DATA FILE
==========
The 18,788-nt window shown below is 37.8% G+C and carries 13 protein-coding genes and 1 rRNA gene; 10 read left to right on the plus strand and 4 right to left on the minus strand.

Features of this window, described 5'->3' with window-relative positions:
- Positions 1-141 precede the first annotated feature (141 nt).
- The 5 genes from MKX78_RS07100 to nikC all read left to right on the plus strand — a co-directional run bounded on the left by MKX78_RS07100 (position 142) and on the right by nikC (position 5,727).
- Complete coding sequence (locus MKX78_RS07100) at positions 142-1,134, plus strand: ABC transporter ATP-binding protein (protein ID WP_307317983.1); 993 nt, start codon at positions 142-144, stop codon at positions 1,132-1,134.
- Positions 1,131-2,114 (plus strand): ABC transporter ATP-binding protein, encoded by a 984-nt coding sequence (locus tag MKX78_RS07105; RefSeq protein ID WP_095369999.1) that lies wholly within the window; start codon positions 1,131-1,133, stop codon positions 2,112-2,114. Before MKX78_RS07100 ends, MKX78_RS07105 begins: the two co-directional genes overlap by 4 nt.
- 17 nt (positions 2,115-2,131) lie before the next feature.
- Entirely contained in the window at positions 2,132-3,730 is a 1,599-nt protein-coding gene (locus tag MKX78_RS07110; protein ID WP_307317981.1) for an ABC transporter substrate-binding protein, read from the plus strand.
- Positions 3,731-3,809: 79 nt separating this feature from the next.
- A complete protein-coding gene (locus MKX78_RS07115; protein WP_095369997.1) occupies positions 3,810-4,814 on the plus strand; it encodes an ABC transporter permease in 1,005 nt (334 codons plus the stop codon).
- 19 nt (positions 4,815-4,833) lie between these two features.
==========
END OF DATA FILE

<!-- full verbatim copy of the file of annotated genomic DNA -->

The 18,788-nt window shown below is 37.8% G+C and carries 13 protein-coding genes and 1 rRNA gene; 10 read left to right on the plus strand and 4 right to left on the minus strand.

Features of this window, described 5'->3' with window-relative positions:
- Positions 1-141 precede the first annotated feature (141 nt).
- The 5 genes from MKX78_RS07100 to nikC all read left to right on the plus strand — a co-directional run bounded on the left by MKX78_RS07100 (position 142) and on the right by nikC (position 5,727).
- Complete coding sequence (locus MKX78_RS07100) at positions 142-1,134, plus strand: ABC transporter ATP-binding protein (protein ID WP_307317983.1); 993 nt, start codon at positions 142-144, stop codon at positions 1,132-1,134.
- Positions 1,131-2,114 (plus strand): ABC transporter ATP-binding protein, encoded by a 984-nt coding sequence (locus tag MKX78_RS07105; RefSeq protein ID WP_095369999.1) that lies wholly within the window; start codon positions 1,131-1,133, stop codon positions 2,112-2,114. Before MKX78_RS07100 ends, MKX78_RS07105 begins: the two co-directional genes overlap by 4 nt.
- 17 nt (positions 2,115-2,131) lie before the next feature.
- Entirely contained in the window at positions 2,132-3,730 is a 1,599-nt protein-coding gene (locus tag MKX78_RS07110; protein ID WP_307317981.1) for an ABC transporter substrate-binding protein, read from the plus strand.
- Positions 3,731-3,809: 79 nt separating this feature from the next.
- A complete protein-coding gene (locus MKX78_RS07115; protein WP_095369997.1) occupies positions 3,810-4,814 on the plus strand; it encodes an ABC transporter permease in 1,005 nt (334 codons plus the stop codon).
- 19 nt (positions 4,815-4,833) lie between these two features.